Follow the educational technology blogosphere and conversations on Twitter, and you start to notice certain categories. I don’t write this to label people or to make fun (at least not in a mean-spirited way). In fact, most of us fit into many of these categories. Some of us take pride in associating with almost all of them. Looking over the list, I’m pretty sure that I fit into at least 10 of them. Regardless, here are the big fifteen. Feel free to suggest others that you notice by posting a comment.
1. Ed Techies – These are the educational technology enthusiasts who love the software and/or hardware. They might be part programmer and part educator, or maybe part techie and part educator. They sometimes run the labs, fix the computers, and teach in a typical day at work. They talk about their love for education, but tend to enjoy talking about the tools themselves or equipping young people with the skill to leveraging technology. While they love teaching, they are also comfortable doing the troubleshooting. They are big on practical “how to” guides and tutorials, so people often appreciate the practical nature of what they write.
2. Ed Tech Cheerleader – Just like it sounds, these are the pro- bloggers. They write about what excites them, and that is a lot. They cheer on new efforts and invite others to join them. Things are exciting and these bloggers are likely to describe people doing great things in Ed Tech as rock stars…with three exclamation points. Oh, also enjoy using exclamation points, bold, caps, emoticons, and big fonts.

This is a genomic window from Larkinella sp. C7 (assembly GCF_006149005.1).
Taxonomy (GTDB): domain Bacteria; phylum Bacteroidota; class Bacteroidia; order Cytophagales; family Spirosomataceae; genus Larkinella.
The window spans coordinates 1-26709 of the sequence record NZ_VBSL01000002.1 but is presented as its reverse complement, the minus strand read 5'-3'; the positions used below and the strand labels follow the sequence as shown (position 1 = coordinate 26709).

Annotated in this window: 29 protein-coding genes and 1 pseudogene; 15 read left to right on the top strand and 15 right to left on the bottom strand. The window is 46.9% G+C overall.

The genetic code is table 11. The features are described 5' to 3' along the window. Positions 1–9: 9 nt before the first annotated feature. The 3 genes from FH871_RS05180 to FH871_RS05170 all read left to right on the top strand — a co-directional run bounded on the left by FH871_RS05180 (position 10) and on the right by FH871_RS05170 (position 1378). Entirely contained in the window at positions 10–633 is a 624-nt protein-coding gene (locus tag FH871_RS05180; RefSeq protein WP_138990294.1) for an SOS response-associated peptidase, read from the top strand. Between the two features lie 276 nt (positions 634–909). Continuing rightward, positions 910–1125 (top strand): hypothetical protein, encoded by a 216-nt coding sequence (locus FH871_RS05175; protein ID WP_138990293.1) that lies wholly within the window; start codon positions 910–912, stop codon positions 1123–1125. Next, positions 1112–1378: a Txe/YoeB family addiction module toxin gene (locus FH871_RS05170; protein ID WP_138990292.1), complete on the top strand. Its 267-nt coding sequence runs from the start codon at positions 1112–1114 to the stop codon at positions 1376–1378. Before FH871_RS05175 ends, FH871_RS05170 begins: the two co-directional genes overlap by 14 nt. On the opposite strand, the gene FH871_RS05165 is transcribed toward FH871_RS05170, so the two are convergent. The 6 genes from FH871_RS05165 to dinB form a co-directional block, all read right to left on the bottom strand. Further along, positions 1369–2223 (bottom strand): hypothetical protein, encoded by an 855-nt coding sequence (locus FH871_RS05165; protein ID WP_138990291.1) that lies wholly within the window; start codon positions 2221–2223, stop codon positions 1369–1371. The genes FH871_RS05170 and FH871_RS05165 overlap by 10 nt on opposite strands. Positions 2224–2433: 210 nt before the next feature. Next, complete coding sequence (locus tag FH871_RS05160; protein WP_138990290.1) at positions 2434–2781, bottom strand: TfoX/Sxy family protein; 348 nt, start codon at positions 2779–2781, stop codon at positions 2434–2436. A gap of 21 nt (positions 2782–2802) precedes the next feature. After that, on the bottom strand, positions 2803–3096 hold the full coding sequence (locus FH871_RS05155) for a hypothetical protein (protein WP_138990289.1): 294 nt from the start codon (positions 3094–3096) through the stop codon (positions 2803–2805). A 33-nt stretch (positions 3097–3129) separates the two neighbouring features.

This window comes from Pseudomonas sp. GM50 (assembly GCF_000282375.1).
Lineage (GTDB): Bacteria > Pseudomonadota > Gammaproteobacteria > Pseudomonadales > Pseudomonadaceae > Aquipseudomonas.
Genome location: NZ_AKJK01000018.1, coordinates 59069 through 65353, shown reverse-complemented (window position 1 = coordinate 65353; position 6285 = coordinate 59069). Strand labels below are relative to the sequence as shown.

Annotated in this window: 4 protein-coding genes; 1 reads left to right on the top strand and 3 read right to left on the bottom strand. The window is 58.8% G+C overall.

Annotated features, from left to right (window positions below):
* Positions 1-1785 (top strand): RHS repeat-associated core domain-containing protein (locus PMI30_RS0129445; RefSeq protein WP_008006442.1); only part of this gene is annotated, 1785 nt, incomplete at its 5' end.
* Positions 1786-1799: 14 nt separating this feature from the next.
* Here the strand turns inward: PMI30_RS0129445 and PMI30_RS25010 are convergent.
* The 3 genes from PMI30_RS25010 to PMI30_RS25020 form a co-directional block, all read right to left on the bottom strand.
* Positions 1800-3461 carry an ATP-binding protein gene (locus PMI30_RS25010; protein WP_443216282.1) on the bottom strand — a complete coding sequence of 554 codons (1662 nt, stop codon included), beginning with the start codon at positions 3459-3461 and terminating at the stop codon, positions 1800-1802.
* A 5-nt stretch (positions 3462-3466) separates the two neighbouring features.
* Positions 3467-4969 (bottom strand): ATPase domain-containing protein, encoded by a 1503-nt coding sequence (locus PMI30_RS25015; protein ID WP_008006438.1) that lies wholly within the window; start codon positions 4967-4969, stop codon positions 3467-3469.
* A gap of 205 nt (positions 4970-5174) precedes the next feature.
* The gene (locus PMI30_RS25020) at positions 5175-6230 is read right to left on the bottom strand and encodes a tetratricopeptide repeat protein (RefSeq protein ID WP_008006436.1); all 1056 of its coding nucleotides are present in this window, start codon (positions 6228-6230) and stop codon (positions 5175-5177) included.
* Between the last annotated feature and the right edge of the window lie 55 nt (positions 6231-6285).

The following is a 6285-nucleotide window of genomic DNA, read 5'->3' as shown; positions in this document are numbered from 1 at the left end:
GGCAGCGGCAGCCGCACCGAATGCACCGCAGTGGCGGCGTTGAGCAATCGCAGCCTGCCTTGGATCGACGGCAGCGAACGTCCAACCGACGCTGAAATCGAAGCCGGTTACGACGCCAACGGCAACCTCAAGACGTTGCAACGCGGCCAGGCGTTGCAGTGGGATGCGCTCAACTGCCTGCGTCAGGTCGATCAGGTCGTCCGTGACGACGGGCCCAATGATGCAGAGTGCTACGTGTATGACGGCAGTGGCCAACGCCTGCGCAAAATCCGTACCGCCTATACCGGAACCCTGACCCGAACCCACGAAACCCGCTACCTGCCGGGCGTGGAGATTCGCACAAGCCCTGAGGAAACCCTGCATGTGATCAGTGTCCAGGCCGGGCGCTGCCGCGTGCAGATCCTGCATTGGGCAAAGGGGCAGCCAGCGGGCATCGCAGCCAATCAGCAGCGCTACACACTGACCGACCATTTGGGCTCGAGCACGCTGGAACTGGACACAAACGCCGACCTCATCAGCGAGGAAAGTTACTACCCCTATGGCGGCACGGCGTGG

3. Ed Technophiles – These are ed tech groupies. They are similar to the cheerleaders. They love all things educational technology. They know the big names in the field, are up on the latest developments in the industry, and do a great job curating resources and keeping the rest of us up to speed.
4. Ed Technopreneurs – These are the ones who want to help shape the future of education through innovation, new educational technology venutres, ed tech startups, and coming up with new methods, models and strategies. They blog about what they are doing, but it is clear that what really energizes them is the creating and doing something that has never been done before.
5. Ed Technophobe – This is an interesting one. This is the ed tech blogger who is compelled to write about educational technology topics, but often ends up writing about the fears, dangers, and concerns about the future. Have we gone too far? Was this a worthwhile effort after all? Maybe we should slow down a bit.
6. Ed Technocritic – These are the ed tech bloggers who find themselves pointing out the limitations of technology in education, drawing our attention to the dangers, the unexpected consequences. Or, sometimes it is focused on critiques of current efforts in the ed tech word, frequently the strongest voices against mindless acceptance, careless planning, and uninformed decisions. They are fans of ed tech, but they are not afraid to call out what they think is stupidity in the field.
7. Ed Techno-philosopher – The techno-philisopher is fascinated by the many philosophical question that come from exploring the nature of life in an increasingly technological world. I include the psychological and sociological questions in here as well. What is the nature of community in a digital world? How is the digital world impacting our understanding of authority, community, collaboration, meaning, or dozens of other topics?